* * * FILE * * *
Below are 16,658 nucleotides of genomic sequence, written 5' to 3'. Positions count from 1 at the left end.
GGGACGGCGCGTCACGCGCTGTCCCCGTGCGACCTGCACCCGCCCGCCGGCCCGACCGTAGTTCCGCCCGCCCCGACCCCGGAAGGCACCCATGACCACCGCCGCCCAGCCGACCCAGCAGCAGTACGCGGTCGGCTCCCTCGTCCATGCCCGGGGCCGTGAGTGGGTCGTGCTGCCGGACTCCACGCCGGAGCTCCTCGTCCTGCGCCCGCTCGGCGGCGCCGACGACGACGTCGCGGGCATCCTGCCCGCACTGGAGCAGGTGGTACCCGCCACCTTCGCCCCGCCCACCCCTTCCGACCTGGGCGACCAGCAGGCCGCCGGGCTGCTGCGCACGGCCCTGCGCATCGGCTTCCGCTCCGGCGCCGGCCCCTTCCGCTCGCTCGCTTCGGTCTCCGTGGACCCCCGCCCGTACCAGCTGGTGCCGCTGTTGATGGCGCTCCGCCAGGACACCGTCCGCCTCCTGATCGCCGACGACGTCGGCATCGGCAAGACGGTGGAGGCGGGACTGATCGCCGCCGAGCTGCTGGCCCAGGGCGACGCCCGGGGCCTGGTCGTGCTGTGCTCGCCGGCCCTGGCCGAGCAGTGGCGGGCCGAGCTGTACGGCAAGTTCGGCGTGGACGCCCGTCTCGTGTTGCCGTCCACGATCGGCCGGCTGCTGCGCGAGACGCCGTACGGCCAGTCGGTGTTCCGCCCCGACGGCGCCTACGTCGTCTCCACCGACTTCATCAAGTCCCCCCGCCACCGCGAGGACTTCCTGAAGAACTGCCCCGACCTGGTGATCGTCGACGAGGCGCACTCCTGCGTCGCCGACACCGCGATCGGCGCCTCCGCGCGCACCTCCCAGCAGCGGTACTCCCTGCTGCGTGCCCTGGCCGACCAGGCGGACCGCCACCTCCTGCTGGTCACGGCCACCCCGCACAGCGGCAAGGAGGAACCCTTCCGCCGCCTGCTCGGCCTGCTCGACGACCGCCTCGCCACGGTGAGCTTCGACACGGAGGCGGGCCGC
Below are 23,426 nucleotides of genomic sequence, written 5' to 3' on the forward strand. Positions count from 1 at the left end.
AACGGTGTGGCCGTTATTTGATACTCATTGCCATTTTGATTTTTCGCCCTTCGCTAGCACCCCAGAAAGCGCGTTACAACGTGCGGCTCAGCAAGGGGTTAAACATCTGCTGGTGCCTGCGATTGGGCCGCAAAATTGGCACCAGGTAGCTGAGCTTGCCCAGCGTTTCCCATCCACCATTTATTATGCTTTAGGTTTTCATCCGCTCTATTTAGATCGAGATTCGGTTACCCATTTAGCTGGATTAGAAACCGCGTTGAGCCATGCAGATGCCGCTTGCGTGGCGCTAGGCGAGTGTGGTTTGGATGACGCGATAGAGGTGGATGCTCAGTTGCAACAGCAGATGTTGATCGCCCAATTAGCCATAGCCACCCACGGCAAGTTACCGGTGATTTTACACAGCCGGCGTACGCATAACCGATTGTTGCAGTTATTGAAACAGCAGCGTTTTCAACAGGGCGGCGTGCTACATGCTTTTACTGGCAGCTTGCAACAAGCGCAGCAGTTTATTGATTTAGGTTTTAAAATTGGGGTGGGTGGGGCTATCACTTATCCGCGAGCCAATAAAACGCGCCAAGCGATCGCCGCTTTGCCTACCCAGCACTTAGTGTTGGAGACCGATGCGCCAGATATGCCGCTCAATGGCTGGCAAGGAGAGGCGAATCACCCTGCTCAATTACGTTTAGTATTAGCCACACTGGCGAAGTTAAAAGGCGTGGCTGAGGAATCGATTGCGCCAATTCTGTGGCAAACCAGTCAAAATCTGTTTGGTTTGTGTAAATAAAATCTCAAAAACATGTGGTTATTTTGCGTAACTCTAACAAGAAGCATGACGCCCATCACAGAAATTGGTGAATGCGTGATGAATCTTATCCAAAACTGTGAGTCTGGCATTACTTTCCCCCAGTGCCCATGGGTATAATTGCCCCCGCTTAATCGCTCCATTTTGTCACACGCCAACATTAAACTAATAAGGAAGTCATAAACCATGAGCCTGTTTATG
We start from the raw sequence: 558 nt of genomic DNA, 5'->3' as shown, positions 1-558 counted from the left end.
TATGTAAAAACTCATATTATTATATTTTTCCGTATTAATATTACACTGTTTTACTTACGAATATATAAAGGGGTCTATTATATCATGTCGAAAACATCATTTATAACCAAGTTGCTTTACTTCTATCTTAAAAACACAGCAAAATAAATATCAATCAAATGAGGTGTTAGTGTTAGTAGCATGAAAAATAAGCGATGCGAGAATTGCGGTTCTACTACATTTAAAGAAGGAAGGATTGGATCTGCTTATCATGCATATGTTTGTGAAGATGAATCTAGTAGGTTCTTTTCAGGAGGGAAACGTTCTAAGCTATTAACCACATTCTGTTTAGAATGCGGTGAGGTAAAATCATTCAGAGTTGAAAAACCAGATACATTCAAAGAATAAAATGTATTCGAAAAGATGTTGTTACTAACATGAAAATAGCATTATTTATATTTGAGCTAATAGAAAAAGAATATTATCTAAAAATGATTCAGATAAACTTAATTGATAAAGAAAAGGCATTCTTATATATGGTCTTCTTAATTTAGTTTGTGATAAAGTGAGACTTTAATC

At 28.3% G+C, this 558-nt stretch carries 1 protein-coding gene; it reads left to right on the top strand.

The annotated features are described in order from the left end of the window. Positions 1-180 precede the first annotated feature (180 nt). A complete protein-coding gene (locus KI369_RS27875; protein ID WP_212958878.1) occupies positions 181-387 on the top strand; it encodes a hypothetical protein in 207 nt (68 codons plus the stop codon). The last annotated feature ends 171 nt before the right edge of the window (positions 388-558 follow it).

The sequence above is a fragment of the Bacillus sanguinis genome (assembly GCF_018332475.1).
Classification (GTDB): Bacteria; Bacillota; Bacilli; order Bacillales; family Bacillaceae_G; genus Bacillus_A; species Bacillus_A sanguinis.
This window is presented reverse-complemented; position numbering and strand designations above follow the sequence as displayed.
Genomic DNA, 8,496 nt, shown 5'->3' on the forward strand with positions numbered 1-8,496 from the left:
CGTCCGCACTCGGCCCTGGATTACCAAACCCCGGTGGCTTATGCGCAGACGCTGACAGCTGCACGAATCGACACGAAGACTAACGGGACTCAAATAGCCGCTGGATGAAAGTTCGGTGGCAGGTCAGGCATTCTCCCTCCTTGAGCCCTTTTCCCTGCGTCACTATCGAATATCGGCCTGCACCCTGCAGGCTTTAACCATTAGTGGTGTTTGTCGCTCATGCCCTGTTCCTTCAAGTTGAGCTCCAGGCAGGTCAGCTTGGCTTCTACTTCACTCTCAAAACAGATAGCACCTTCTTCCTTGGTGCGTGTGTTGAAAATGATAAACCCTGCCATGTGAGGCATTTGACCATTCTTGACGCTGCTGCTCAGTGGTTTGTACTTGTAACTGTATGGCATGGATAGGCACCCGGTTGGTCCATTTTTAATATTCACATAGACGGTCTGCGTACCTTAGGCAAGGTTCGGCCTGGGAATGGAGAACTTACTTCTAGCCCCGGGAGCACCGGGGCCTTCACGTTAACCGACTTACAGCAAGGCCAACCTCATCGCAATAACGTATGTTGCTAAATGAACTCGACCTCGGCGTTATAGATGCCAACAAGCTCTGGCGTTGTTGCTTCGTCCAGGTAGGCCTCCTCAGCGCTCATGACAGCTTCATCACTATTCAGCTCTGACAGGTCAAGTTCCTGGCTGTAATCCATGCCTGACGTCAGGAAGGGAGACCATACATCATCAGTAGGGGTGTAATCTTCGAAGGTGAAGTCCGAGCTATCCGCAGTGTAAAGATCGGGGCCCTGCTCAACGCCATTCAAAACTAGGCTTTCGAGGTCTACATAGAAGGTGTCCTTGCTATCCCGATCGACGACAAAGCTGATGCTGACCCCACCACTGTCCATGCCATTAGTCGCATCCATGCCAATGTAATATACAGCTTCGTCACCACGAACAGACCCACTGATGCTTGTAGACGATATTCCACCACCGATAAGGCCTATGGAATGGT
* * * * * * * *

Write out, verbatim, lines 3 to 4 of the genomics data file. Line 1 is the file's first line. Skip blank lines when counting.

Below are 23,426 nucleotides of genomic sequence, written 5' to 3' on the forward strand. Positions count from 1 at the left end.
AACGGTGTGGCCGTTATTTGATACTCATTGCCATTTTGATTTTTCGCCCTTCGCTAGCACCCCAGAAAGCGCGTTACAACGTGCGGCTCAGCAAGGGGTTAAACATCTGCTGGTGCCTGCGATTGGGCCGCAAAATTGGCACCAGGTAGCTGAGCTTGCCCAGCGTTTCCCATCCACCATTTATTATGCTTTAGGTTTTCATCCGCTCTATTTAGATCGAGATTCGGTTACCCATTTAGCTGGATTAGAAACCGCGTTGAGCCATGCAGATGCCGCTTGCGTGGCGCTAGGCGAGTGTGGTTTGGATGACGCGATAGAGGTGGATGCTCAGTTGCAACAGCAGATGTTGATCGCCCAATTAGCCATAGCCACCCACGGCAAGTTACCGGTGATTTTACACAGCCGGCGTACGCATAACCGATTGTTGCAGTTATTGAAACAGCAGCGTTTTCAACAGGGCGGCGTGCTACATGCTTTTACTGGCAGCTTGCAACAAGCGCAGCAGTTTATTGATTTAGGTTTTAAAATTGGGGTGGGTGGGGCTATCACTTATCCGCGAGCCAATAAAACGCGCCAAGCGATCGCCGCTTTGCCTACCCAGCACTTAGTGTTGGAGACCGATGCGCCAGATATGCCGCTCAATGGCTGGCAAGGAGAGGCGAATCACCCTGCTCAATTACGTTTAGTATTAGCCACACTGGCGAAGTTAAAAGGCGTGGCTGAGGAATCGATTGCGCCAATTCTGTGGCAAACCAGTCAAAATCTGTTTGGTTTGTGTAAATAAAATCTCAAAAACATGTGGTTATTTTGCGTAACTCTAACAAGAAGCATGACGCCCATCACAGAAATTGGTGAATGCGTGATGAATCTTATCCAAAACTGTGAGTCTGGCATTACTTTCCCCCAGTGCCCATGGGTATAATTGCCCCCGCTTAATCGCTCCATTTTGTCACACGCCAACATTAAACTAATAAGGAAGTCATAAACCATGAGCCTGTTTATG